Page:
Welcome to EpicSki. Personally I would go wider since it sounds like you want a one ski quiver. ~100mm is a good width for this type of ski, so 97-103mm waist, camber and at least some tip rocker. If I had to choose only one ski, this is where I would look. My first choice would be the new Nordica Enforcer, 100m waist, a bit of tip and tail rocker for easy turn initiation and blasting through crud, rounded tail makes moguls a lot nicer, two sheets of metal for stability and good edge grip. I'd recommend the 177cm. I think you can demo these at Northstar and that is one of very few places that has some for sale. Paging @Trekchick Hopefully she will notice that and can fill you in about demoing the ski.

A couple of other skis that fit that category are the Blizzard Bonafide, Fischer Motive 95 and ON3P Kartel 98. The best advice is demo, demo, demo.


Hi, You can demo at Northstar and apply the price of demo toward the purchase of "non sale" skis. 

Stop by True North and ask for Tricia.  I'll help you get a demo card set up for some ideas. 

post #4 of 9
Are you bound to having only one pair? Skies these days are made and marketed terrain/purpose specific unlike the old days.

As a technically minded, but light and kind of short skier (5'8"), I personally like having at least two pairs in my quiver. My two pair ski quiver would look like...<70mm combi skis, best suited and easiest on groomers, and <90mm off-piste soft snow oriented skis.

If I'm allowed to have only one pair for all conditions, I would pick something in the 85-90mm range. I read and hear of a lot of 95mm-ish do all skis, but my weight and height have me lean towards a bit narrower skis.

For one ski quiver, I'd pick something like the MX88 or SR88. Probably MX88 because I'm more groomer oriented. The irony is, for my multi ski quiver, I woudn't actually buy the MX88, because I have race skis that are much more dynamic and technical.

One ski quiver decision is a process of priority and compromise as it seems.
post #5 of 9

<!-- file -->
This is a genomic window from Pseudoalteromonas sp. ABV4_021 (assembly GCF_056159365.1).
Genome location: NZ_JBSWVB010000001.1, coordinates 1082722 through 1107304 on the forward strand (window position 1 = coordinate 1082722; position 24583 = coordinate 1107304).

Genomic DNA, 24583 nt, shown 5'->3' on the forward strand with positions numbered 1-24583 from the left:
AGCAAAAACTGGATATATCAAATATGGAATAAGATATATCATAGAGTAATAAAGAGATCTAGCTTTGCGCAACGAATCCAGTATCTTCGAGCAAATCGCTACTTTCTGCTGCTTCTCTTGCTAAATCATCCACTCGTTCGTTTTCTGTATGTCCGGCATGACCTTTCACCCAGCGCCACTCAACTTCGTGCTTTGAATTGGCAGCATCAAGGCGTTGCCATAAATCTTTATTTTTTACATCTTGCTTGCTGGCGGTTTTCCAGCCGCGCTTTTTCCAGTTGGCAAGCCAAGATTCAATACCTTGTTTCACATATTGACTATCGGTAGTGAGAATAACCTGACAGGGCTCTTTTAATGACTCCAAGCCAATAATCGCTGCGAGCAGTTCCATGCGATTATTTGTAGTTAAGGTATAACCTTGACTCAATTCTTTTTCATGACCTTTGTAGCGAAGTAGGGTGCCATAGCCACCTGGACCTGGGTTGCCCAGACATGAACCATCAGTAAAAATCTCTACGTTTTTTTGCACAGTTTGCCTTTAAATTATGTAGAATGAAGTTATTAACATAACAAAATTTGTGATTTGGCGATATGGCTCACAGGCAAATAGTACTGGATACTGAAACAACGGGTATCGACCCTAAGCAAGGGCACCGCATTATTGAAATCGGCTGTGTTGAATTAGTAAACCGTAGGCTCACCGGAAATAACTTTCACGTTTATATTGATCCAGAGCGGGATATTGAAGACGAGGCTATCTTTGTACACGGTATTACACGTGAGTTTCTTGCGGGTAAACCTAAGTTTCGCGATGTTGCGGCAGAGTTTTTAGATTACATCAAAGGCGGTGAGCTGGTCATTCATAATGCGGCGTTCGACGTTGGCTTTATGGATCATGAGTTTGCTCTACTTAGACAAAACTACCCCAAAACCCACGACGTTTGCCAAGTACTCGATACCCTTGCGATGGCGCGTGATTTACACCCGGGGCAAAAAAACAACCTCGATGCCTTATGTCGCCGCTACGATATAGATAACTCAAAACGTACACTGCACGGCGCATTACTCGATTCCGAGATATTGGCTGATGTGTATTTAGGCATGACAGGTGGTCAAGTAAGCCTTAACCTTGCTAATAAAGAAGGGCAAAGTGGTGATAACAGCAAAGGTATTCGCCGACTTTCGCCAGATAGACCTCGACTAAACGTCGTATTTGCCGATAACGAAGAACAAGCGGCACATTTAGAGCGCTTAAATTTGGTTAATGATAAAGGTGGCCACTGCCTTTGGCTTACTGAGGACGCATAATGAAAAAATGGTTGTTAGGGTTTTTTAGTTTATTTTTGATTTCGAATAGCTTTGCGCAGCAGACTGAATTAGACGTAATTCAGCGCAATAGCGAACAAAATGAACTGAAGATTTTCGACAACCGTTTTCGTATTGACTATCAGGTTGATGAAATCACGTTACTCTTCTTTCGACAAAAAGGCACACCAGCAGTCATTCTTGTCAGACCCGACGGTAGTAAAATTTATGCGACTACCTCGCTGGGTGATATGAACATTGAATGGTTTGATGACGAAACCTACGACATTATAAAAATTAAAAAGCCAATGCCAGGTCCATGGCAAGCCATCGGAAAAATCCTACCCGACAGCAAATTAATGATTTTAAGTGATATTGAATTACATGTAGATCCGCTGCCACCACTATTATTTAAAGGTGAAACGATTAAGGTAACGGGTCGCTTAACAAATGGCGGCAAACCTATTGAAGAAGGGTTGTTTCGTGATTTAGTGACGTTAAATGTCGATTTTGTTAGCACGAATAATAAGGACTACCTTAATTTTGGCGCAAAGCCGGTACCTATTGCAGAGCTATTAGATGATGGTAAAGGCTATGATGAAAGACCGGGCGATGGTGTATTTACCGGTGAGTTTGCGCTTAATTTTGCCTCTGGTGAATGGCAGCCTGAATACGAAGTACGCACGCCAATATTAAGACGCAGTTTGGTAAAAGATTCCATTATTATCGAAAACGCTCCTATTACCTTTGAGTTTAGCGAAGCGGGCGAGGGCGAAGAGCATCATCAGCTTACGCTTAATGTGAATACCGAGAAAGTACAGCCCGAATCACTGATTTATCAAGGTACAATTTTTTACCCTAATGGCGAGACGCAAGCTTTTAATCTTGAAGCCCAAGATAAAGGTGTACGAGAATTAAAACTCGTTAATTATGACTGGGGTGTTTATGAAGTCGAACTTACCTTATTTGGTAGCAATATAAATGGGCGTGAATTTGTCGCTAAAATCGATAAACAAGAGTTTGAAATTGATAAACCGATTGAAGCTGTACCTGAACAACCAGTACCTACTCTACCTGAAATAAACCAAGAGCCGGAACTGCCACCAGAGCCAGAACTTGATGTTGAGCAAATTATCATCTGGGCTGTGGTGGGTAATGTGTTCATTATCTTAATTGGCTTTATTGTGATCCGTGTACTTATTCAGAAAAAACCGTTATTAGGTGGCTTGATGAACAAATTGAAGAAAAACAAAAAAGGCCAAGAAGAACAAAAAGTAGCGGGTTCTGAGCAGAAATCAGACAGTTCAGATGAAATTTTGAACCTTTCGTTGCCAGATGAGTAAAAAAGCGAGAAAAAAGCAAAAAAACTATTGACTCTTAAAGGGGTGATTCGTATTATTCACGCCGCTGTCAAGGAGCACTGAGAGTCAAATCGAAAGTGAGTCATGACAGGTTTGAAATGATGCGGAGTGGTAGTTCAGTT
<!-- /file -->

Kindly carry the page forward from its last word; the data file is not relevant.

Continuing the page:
Thread Starter 

As far as a one ski do it all I am more of a 60/40 front groomed which is why I am leaning toward the 90 instead of 100.  I hear the if i was 40/60 I would be better with 100 width skis.  Also, I have been doing okay on my super skinnies in some fluff even though it is very tough.  If I somehow end-up living if a powder town i would definitely buy something wider.  

post #6 of 9

For Tahoe, at your size, get something between 95 - 100mm underfoot that has a back-bone to get through heavier snow.

post #7 of 9
Thread Starter 

Do the wider ski deal better with crappy hard snow?  I am worried they may lack a little bit when there is actually nice good groomed runs and that they would leave a lot left on the table when I want do moguls.

post #8 of 9

Skis in the width range that most of us are suggesting, about 100mm, are generally very good at dealing with crappy conditions and they all carve groomers quite well.  How they behave in bumps is highly dependent on the shape of the tail and the stiffness of the ski.  the Nordica Enforcer is very good in bumps largely due to the shape of the tail and also the fact that it has some tail rocker.  But it has enough beef to it that it doesn't get tossed around in chop and crud.  Are 100mm skis good on ice?  No, but ice is not as common in the western US as it is in the midwest and northeast, so I don't worry about it.  You already have a narrow ski that is probably OK in icy conditions.  The best thing to do is visit True North at Northstar and demo some skis.  You cannot know how they ski until you actually ski them.

post #9 of 9
The prophet 90 or 98 is a damn good choice. Not a very good powder ski, but they will ski well in any condition short of ice. The 179 is probably too short based on your size though.

You're going to need boots stiffer than 90 flex at your size too. Think 110is on the low side and 130 on the high side. Its always best to buy boots that are stiffer than you think you need. If you cant flex your boots you can have someone soften them, bit you can't make a softer boot stiffer in most cases.
Edited by clink83 - 2/21/15 at 9:52pm